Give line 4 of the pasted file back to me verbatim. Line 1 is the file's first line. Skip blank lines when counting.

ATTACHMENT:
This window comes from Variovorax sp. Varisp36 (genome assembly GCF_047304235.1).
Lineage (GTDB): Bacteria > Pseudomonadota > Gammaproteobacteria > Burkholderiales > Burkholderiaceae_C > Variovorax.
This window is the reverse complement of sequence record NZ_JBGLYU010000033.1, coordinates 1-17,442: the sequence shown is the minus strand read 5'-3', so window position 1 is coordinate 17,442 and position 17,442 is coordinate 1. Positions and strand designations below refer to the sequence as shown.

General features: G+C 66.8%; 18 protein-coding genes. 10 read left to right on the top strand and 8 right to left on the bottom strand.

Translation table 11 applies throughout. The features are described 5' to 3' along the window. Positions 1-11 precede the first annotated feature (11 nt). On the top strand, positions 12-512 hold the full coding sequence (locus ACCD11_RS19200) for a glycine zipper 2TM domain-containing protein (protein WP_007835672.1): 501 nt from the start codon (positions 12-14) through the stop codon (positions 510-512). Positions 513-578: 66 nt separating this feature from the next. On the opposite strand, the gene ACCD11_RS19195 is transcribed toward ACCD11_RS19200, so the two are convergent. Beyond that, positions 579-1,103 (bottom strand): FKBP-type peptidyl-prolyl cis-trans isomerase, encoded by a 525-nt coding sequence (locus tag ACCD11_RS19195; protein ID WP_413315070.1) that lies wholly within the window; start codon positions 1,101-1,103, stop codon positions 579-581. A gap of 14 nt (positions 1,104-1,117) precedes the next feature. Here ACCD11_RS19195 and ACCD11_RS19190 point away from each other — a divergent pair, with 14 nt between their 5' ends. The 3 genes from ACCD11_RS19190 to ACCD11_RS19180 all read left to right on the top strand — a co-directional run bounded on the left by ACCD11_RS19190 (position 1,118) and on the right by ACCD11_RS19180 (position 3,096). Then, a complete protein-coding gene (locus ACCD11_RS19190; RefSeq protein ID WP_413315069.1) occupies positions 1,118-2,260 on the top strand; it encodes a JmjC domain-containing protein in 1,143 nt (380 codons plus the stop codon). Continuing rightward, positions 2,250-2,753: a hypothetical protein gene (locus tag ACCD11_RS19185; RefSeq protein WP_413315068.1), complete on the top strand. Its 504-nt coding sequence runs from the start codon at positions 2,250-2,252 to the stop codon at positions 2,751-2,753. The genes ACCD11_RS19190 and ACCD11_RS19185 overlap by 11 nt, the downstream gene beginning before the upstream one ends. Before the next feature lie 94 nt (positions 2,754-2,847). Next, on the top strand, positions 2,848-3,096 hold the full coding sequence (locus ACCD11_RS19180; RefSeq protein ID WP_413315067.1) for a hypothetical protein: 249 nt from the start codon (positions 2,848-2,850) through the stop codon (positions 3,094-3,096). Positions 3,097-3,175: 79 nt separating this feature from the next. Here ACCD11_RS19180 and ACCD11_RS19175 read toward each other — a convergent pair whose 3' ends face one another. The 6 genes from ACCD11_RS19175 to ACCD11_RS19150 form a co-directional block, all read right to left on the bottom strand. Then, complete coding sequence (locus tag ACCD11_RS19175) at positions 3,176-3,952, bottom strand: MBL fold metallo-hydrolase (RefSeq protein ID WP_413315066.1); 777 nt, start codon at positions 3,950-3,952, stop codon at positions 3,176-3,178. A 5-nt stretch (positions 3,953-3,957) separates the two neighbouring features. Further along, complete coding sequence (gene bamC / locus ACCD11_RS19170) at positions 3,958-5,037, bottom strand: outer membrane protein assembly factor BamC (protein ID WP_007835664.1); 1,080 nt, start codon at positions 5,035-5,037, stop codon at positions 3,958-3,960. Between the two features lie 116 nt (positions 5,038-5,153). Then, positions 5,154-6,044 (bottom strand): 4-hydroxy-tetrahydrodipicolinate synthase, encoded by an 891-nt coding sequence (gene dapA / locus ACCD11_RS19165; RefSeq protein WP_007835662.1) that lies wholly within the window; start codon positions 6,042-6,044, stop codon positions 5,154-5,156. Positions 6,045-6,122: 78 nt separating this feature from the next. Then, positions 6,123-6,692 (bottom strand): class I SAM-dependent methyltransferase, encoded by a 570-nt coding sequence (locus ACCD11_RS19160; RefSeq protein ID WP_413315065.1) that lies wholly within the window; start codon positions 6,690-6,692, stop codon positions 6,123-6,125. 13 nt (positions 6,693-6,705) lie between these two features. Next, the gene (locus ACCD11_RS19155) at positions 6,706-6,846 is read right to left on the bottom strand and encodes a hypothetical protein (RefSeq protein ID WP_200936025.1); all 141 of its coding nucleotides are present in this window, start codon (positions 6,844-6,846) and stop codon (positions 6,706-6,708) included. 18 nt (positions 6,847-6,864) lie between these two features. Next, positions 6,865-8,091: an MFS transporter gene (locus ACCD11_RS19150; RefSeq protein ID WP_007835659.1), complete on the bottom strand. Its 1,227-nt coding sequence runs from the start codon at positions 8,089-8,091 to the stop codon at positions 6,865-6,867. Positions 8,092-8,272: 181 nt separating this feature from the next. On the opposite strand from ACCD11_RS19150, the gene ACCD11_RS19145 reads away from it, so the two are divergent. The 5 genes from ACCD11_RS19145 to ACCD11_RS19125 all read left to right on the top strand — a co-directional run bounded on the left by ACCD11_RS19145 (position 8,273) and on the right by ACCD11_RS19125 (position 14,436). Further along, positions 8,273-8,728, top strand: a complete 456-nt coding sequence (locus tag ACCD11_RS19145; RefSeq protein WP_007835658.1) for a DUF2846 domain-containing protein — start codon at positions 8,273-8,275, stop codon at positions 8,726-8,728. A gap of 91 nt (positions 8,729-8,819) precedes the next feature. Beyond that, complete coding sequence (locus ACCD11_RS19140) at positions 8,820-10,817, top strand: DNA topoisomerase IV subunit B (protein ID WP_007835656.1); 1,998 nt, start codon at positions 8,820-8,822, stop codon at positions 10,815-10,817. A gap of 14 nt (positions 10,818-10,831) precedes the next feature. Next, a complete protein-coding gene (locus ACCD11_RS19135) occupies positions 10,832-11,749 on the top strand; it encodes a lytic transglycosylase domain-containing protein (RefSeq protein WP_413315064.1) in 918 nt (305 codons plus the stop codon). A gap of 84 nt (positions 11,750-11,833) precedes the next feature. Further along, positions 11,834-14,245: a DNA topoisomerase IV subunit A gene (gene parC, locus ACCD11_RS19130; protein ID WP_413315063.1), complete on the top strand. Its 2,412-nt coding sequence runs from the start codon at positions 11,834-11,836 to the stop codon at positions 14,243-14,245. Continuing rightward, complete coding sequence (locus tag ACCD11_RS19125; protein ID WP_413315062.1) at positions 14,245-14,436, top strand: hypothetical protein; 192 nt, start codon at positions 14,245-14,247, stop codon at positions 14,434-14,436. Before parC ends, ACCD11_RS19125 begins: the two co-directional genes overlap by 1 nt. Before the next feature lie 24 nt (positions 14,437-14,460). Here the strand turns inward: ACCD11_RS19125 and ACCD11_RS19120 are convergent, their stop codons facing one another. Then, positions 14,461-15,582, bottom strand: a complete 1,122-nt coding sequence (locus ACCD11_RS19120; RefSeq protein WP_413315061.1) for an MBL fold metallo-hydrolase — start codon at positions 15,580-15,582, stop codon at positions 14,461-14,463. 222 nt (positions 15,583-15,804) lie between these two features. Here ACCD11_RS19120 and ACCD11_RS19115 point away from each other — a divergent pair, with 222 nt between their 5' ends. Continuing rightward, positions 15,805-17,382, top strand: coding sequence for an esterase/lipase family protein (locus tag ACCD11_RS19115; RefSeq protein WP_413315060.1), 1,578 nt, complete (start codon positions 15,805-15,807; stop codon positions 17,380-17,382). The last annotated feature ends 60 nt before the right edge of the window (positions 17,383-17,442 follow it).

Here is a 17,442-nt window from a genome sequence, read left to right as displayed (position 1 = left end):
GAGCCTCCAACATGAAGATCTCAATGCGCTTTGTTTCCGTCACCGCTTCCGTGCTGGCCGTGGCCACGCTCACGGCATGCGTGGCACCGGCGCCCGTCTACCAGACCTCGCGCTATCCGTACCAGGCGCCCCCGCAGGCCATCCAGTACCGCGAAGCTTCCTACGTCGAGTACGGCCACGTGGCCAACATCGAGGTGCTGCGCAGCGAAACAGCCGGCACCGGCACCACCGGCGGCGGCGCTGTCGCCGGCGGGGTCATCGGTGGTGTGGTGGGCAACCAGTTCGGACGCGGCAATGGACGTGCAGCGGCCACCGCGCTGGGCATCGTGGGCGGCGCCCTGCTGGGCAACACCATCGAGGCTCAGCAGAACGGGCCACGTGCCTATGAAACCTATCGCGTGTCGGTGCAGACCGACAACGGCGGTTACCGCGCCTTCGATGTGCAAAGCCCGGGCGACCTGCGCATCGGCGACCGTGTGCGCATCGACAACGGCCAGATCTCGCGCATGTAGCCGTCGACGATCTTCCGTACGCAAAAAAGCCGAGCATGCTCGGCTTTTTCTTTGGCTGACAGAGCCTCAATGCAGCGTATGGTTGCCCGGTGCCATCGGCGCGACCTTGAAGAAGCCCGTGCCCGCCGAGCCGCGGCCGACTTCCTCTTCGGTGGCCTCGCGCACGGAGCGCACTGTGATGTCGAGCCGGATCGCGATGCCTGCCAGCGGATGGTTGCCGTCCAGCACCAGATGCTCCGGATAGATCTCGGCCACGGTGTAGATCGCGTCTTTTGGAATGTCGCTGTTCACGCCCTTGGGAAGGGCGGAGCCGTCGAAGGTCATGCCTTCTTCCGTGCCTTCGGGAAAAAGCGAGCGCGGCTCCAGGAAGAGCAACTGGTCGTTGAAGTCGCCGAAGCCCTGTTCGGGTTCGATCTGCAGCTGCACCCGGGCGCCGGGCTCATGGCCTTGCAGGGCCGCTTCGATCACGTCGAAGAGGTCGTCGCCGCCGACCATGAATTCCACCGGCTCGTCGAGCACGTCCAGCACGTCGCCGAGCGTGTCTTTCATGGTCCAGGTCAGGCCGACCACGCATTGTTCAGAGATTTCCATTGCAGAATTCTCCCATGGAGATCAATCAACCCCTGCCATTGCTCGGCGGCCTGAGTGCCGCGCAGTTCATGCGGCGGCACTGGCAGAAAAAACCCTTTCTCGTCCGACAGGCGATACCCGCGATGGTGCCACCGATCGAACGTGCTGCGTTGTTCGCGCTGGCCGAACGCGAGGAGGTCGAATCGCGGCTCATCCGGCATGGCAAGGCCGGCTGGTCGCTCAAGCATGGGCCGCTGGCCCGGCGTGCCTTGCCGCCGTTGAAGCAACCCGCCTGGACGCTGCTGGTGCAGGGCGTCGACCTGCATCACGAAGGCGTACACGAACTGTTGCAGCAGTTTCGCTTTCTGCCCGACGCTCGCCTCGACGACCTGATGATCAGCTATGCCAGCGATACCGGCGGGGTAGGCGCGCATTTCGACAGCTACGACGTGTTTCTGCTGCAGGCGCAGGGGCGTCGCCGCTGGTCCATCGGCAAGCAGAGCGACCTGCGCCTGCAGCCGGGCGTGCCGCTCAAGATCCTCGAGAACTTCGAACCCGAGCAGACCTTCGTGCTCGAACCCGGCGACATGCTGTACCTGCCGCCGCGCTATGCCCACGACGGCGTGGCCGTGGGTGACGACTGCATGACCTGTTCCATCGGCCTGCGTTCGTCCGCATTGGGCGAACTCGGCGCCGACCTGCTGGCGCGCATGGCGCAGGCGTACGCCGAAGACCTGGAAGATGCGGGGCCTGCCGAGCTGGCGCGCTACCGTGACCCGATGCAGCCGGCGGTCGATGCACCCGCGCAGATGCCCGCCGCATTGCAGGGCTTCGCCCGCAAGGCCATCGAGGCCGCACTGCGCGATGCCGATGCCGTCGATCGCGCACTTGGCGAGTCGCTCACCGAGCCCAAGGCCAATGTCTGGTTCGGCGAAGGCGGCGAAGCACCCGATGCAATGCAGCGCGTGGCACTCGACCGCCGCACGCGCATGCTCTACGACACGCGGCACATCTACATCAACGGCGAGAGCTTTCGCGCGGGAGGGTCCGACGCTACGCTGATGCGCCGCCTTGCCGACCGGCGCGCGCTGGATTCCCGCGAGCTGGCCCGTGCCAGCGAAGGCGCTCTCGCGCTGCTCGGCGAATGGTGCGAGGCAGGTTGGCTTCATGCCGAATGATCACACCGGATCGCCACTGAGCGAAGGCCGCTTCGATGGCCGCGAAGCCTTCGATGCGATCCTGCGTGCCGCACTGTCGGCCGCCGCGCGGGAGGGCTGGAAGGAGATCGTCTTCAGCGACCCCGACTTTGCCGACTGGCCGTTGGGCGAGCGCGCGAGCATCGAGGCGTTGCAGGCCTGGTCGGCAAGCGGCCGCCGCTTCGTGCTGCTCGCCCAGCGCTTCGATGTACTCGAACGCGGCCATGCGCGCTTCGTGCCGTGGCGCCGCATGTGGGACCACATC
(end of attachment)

General features: G+C 66.8%; 18 protein-coding genes. 10 read left to right on the top strand and 8 right to left on the bottom strand.